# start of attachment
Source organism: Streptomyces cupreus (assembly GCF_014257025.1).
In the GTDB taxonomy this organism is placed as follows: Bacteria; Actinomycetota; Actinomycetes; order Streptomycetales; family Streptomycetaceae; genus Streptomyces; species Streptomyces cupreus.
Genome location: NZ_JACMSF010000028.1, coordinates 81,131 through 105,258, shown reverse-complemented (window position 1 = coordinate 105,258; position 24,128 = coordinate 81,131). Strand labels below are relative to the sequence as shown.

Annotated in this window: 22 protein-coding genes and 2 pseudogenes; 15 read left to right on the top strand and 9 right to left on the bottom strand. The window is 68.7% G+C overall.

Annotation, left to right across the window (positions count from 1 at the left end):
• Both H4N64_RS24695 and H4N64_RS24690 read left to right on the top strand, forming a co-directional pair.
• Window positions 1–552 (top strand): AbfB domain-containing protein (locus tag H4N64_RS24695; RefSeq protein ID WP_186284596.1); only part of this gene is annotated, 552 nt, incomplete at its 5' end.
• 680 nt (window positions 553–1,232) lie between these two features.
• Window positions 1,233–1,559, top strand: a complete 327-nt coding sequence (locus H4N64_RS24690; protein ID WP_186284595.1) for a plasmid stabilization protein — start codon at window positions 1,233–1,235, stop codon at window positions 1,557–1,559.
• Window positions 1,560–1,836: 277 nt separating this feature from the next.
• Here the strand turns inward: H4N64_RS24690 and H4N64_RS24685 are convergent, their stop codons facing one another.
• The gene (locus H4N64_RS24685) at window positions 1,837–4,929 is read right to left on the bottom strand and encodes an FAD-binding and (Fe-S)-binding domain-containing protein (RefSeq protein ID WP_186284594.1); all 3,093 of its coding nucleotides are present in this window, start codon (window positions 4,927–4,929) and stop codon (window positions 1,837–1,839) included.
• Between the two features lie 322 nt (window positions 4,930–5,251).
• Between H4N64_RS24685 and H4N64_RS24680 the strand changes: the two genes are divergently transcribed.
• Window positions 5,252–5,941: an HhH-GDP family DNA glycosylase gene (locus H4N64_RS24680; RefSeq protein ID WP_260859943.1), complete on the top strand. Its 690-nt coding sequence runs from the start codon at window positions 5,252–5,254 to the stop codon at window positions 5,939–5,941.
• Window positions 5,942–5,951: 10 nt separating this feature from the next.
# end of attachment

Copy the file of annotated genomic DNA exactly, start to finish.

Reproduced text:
Source organism: Streptomyces cupreus (assembly GCF_014257025.1).
In the GTDB taxonomy this organism is placed as follows: Bacteria; Actinomycetota; Actinomycetes; order Streptomycetales; family Streptomycetaceae; genus Streptomyces; species Streptomyces cupreus.
Genome location: NZ_JACMSF010000028.1, coordinates 81,131 through 105,258, shown reverse-complemented (window position 1 = coordinate 105,258; position 24,128 = coordinate 81,131). Strand labels below are relative to the sequence as shown.

Annotated in this window: 22 protein-coding genes and 2 pseudogenes; 15 read left to right on the top strand and 9 right to left on the bottom strand. The window is 68.7% G+C overall.

Annotation, left to right across the window (positions count from 1 at the left end):
• Both H4N64_RS24695 and H4N64_RS24690 read left to right on the top strand, forming a co-directional pair.
• Window positions 1–552 (top strand): AbfB domain-containing protein (locus tag H4N64_RS24695; RefSeq protein ID WP_186284596.1); only part of this gene is annotated, 552 nt, incomplete at its 5' end.
• 680 nt (window positions 553–1,232) lie between these two features.
• Window positions 1,233–1,559, top strand: a complete 327-nt coding sequence (locus H4N64_RS24690; protein ID WP_186284595.1) for a plasmid stabilization protein — start codon at window positions 1,233–1,235, stop codon at window positions 1,557–1,559.
• Window positions 1,560–1,836: 277 nt separating this feature from the next.
• Here the strand turns inward: H4N64_RS24690 and H4N64_RS24685 are convergent, their stop codons facing one another.
• The gene (locus H4N64_RS24685) at window positions 1,837–4,929 is read right to left on the bottom strand and encodes an FAD-binding and (Fe-S)-binding domain-containing protein (RefSeq protein ID WP_186284594.1); all 3,093 of its coding nucleotides are present in this window, start codon (window positions 4,927–4,929) and stop codon (window positions 1,837–1,839) included.
• Between the two features lie 322 nt (window positions 4,930–5,251).
• Between H4N64_RS24685 and H4N64_RS24680 the strand changes: the two genes are divergently transcribed.
• Window positions 5,252–5,941: an HhH-GDP family DNA glycosylase gene (locus H4N64_RS24680; RefSeq protein ID WP_260859943.1), complete on the top strand. Its 690-nt coding sequence runs from the start codon at window positions 5,252–5,254 to the stop codon at window positions 5,939–5,941.
• Window positions 5,942–5,951: 10 nt separating this feature from the next.